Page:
The giving and receiving of feedback is probably one of the most vital skills in management.
From a customer service perspective customer feedback is such a valuable source. But your team also need to know how they are doing.
According to Ken Blanchard …
“Feedback is the breakfast of champions”
People need to know how they are doing in order know what to keep doing and what needs improving, and how. For many employees it is a case of ‘No new is good news’, as they only get to hear if things go wrong. And when they’ve been learning something new or a different way of doing things – for example customer service training – they need feedback to help hone and develop their new skills.
Feedback is not only key for improving and perfecting performance, but – done in a constructive way – is highly motivational. Let’s face it; if you were doing something that constituted poor performance, was annoying, or let others down wouldn’t you like to know? And equally if you were doing something really well that made a difference to others and to the business, wouldn’t you like to know it was recognised?
Feedback starts with the impromptu “thank you, well done” but that on its own does not tell people enough to sustain or improve performance. To be effective feedback must let people know what specifically was good or bad, what difference it made and how it can be built upon or improved.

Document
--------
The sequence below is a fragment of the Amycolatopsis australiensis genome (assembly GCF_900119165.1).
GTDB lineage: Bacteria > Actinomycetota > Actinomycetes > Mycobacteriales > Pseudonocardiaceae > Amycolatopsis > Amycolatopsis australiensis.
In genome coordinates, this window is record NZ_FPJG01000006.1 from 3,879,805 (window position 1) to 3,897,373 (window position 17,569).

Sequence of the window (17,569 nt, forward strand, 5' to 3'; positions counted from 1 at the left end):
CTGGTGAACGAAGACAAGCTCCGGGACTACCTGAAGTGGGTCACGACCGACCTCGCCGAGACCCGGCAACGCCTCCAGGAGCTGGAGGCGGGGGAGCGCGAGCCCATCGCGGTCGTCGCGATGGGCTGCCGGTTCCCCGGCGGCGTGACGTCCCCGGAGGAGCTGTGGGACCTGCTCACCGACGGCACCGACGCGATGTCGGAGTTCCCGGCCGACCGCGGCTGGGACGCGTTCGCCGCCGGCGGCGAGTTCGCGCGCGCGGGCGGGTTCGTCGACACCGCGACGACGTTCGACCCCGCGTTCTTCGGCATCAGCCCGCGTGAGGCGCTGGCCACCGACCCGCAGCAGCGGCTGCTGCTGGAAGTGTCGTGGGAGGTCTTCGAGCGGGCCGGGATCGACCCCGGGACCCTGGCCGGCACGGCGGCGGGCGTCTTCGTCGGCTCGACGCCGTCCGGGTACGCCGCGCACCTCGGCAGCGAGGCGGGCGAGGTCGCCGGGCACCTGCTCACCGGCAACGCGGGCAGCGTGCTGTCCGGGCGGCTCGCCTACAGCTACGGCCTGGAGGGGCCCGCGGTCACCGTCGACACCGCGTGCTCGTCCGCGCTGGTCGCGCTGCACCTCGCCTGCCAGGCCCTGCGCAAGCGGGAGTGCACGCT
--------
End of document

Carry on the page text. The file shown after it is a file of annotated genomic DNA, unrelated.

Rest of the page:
One way to do this is by using a very simple model: S A I D
When giving feedback, particularly on poor performance, it’s useful to know what you are benchmarking this against. If people don’t know what is expected of them, it is very easy to get defensive. So establish the standards you expect and communicate these.
You may not always need to refer to these during the feedback process, but be mindful of these as you give the feedback.
What is the action they performed? Emphasis is on their actions, not on your interpretation of it. So you are feeding back what you observed or heard, not on their intentions, their personality or their character.
Limit the number of actions you comment on a level they can handle – far better to give feedback on one key action that they can digest and build on to make a difference, than ten things which leaves the message diluted (and invariably leaves them demotivated).
Because this is based on fact it is less likely to be challenged. Link back to the standard if necessary to highlight where people have exceeded or fallen short.
What impact did their actions have on the result? This can include positive or negative impact on the end result, or on the process itself e.g. the amount of effort needed on their part to achieve the result, or the impact on others, etc.
When giving praise it is so easy to say to someone ‘that was really good, well done’ without saying why it was good or what made the difference this time compared with previous occasions.
How can they build on this for the future? Remember, the purpose of feedback is to enhance performance and motivate.